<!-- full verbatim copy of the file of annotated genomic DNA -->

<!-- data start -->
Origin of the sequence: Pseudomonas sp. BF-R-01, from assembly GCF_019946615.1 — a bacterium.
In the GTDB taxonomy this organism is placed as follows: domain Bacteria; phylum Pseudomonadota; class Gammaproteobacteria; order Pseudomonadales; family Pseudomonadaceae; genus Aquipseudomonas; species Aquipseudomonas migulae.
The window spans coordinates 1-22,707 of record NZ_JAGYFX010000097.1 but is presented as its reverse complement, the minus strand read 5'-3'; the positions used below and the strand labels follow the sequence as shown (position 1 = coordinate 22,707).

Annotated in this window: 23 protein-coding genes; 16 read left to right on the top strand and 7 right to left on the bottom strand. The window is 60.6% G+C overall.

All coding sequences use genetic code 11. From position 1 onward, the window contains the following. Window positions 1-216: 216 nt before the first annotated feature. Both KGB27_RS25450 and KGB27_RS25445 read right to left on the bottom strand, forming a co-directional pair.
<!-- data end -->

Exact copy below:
Origin of the sequence: Pseudomonas sp. BF-R-01, from assembly GCF_019946615.1 — a bacterium.
In the GTDB taxonomy this organism is placed as follows: domain Bacteria; phylum Pseudomonadota; class Gammaproteobacteria; order Pseudomonadales; family Pseudomonadaceae; genus Aquipseudomonas; species Aquipseudomonas migulae.
The window spans coordinates 1-22,707 of record NZ_JAGYFX010000097.1 but is presented as its reverse complement, the minus strand read 5'-3'; the positions used below and the strand labels follow the sequence as shown (position 1 = coordinate 22,707).

Annotated in this window: 23 protein-coding genes; 16 read left to right on the top strand and 7 right to left on the bottom strand. The window is 60.6% G+C overall.

All coding sequences use genetic code 11. From position 1 onward, the window contains the following. Window positions 1-216: 216 nt before the first annotated feature. Both KGB27_RS25450 and KGB27_RS25445 read right to left on the bottom strand, forming a co-directional pair.